Help us create more stories like this one. 
Spread the word, Mayanot will be raising $2M starting on Dec 21st, ONE DAY ONLY! 
Every dollar is x4! Lets Build Mayanot! 

Tuesday, December 13, 2016

Inspired to Inspire

“Troubled Times” By Rocky & The Goldstein

Mayanot Men's Program Alumni Yerachmiel Goldstein and Isaac Schapira collaborated on this incredible project to bring music to the masses. Have a listen! 

Although I can take credit for the music, the lyrics of Troubled Times were entirely composed by a Mr. Isaac Schapira. The songs tells of trying times, hard earned lessons from our fathers and a simple trust in the L-rd above,
Lyrics by Isaac Schapira
Music by Rocky (Yerachmiel) Goldstein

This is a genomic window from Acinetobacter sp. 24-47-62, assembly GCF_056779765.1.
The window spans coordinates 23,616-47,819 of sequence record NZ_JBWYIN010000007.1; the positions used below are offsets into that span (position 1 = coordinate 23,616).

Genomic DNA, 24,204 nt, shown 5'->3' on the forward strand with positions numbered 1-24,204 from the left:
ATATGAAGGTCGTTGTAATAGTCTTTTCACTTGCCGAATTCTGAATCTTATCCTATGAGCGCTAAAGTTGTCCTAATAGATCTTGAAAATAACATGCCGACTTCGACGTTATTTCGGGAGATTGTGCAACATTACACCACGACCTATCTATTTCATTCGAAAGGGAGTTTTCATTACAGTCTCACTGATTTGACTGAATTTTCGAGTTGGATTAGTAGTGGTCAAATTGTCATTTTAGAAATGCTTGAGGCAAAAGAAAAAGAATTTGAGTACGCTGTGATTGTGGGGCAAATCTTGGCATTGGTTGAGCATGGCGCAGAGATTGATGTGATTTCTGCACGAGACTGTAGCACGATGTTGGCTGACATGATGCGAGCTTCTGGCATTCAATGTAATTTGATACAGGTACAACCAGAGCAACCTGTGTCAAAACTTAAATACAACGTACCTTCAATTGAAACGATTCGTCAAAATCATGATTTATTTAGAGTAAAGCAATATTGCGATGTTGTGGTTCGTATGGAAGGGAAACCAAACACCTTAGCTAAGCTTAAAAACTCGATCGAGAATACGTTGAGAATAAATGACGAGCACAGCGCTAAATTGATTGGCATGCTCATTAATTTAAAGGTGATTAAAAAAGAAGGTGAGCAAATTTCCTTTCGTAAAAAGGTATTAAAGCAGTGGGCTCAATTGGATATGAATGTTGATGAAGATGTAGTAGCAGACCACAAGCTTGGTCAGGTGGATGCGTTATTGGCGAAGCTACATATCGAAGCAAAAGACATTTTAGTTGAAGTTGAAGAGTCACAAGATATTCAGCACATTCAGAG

When I was very young
My old man told me son
This whole world will put you to the test
But when things in life go bust
You must have the simple trust
That everything in life is for the best
It’s hard to stand your ground
When the wolves are circling round
Sometime I think I lack the strength to fight
But I remember my old man
Drinking beer straight from the can
Telling me that things will be alright
You’ll see troubled time my friend
And I know you will contend
With the challenges that every man must face
But if you look back on your years
You’ll see the worst of all your fears
Were calamities that never did take place
When my ship is far from port
And my main sheet comes up short
And I feel as though the wind has left my sail
Well I just sit and think things through
And remember that this too
Was a test I was never meant to fail
Man is born to strive
For as long as he’s alive
The day is short and the list of tasks are long